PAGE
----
Election Commission



India is a constitutional democracy with a parliamentary system of government. The Election Commission of India was established under India’s Constitution in 1950. The ECL’s constitutional authority includes preparing electoral rolls and exercising control over elections to the national Parliament, to the offices of the president and vice-president and to state legislatures. The Constitution also provides for the appointment of commissioners, the conditions of their tenure and removal from office and the availability of staff for the ECI to carry out its functions. The Constitution establishes the primary of the Chief Election Commissioner and provides the ECI with the authority needed to carry out its mandate. The Constitution also establishes voter entitlement on the basis of citizenship and age and bars courts from interfering in electoral matters.


Composition of Election Commission:


Article 324 provides for a chief Election Commissioner to be appointed by the President. He can also appoint any number of Election Commissioners. Since 1993, the Election commission consists of a Chief election Commissioner and two Election Commissioners. If the Election Commission is a multi-member body then the Chief Election Commissioner acts as the Chairman of the election Commission. The decisions are arrived at by either consensus or majority in multi-member election commission. There is a provision to appoint Regional Commissioners before each general election to Lok Sabha and State Assembly and before the general election and thereafter before each biennial election to the Legislative Council. The President appoints them in consultation with the Election Commission.

The Chief Election Commissioner is the head of the body. The body was set up in 1050 with only one officer- The Chief Election Commissioner, appointed by the President. But in 1993, it grew and also included two more election commissioners. They hold office for six years or till they are 65 years old, whichever is earlier. Yet, they can still step down from office or be removed any time before that.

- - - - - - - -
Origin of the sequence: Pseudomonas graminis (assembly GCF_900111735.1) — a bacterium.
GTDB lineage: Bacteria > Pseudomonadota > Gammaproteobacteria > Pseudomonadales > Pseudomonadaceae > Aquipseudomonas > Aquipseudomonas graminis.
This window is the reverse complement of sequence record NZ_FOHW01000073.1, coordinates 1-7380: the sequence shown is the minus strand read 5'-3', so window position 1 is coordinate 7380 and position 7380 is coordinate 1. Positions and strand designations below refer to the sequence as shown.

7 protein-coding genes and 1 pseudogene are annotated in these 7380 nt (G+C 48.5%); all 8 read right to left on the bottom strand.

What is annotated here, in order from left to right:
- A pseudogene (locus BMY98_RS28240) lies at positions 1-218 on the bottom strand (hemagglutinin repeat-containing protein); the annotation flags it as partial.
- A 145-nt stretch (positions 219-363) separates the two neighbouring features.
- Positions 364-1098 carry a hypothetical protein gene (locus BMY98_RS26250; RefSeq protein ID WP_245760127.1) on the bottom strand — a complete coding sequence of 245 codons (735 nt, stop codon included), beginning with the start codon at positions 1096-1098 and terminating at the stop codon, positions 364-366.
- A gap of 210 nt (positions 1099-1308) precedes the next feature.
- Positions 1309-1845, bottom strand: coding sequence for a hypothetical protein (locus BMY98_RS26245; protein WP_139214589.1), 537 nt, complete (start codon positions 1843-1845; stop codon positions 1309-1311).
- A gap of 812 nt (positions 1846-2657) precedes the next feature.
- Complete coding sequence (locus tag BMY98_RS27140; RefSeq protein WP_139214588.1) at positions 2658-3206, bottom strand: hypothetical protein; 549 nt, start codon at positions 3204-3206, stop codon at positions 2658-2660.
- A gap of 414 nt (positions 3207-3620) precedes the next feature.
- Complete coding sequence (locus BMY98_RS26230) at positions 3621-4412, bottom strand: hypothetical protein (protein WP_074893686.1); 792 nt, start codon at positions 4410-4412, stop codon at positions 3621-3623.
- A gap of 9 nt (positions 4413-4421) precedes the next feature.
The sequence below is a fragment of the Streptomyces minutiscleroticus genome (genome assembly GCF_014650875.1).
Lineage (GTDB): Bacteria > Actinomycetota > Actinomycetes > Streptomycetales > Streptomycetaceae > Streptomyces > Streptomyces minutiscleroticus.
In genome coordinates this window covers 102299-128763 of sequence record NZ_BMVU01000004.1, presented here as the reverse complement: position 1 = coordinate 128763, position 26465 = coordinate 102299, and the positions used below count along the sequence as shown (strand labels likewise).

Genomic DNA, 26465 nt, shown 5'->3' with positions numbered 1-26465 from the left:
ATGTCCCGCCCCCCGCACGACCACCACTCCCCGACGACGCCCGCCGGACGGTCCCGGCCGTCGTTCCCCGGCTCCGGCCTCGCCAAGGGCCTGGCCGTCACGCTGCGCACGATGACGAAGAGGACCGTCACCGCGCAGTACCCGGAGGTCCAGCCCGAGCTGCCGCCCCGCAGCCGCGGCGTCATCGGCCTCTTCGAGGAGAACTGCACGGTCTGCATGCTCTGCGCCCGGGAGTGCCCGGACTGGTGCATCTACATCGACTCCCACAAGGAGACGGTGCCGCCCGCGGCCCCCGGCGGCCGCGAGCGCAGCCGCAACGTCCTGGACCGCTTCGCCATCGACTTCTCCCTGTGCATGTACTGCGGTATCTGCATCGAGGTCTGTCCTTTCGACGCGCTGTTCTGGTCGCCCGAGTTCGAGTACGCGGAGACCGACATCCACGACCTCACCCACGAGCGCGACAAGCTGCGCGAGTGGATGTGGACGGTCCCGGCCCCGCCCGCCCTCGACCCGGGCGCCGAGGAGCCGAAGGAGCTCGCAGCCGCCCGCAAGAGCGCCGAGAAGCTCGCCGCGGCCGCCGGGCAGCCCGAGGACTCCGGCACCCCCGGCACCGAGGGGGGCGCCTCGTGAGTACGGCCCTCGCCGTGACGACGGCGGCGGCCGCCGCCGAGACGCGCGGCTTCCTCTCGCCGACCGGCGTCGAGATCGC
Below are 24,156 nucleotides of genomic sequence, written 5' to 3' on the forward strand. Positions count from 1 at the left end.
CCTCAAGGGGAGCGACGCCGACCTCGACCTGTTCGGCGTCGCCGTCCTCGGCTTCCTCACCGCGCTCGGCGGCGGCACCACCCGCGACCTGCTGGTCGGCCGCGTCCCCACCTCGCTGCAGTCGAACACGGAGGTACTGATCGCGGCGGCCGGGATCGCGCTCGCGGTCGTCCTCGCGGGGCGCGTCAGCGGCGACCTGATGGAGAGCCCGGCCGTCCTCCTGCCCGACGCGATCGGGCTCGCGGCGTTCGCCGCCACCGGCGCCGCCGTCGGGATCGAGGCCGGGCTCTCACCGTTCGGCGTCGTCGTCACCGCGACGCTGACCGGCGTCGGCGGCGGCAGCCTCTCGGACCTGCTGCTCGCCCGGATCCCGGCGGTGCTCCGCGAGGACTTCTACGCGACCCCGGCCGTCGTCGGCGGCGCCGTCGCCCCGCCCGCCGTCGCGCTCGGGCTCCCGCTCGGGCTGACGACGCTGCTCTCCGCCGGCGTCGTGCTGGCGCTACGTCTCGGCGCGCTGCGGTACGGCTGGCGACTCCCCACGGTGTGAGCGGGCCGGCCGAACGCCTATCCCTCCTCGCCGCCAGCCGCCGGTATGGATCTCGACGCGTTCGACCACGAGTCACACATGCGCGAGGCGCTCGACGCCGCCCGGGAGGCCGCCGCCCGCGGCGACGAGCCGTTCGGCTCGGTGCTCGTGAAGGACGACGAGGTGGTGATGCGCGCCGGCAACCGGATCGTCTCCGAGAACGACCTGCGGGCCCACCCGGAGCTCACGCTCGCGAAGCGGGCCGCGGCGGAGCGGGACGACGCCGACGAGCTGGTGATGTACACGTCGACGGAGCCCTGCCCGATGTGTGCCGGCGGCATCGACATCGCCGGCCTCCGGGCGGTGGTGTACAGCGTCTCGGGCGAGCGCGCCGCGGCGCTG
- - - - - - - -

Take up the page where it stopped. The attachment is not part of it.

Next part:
Power and Functions of Election Commission:


There are three main types of powers of the Election Commission-to advice, to administer and quasi-judicial powers. Under the first type, it advises the President and the Governor regarding disqualifying members of Parliament and state assemblies. In the second type, the office marks areas for elections, makes electoral rolls, controls and oversees elections, etc. Finally, under quasi-judicial powers, the office also acts as a court for settling fights regarding recognition of political parties and their symbols.

The Election Commission superintends, direct and controls the elections to Parliament, State Legislatures and Union Territories, Presidential and Vice-Presidential elections. In this regard, it performs the following functions:

  • Preparation of electoral rolls.
  • Conduct of elections
  • To advise the President in regard to the question whether a Member of Parliament (Art 103) or a State Legislature has become subject to any disqualification (Art. 192)
  • To advise the President in the appointment Regional Commissioner.


Article 329 – Election Disputes:


Article 329 bars the interference of Courts in electoral matters. If a Delimitation Commission draws the boundaries of a territorial constituency it cannot be challenged in any Court of law. Article 329 also provides that no election to either House of Parliament or to a House of a State Legislature shall be called in question except by an election appropriate law. Since 1966, a High Court alone has the jurisdiction to hear an election petition. Appeal lies with the Supreme Court.

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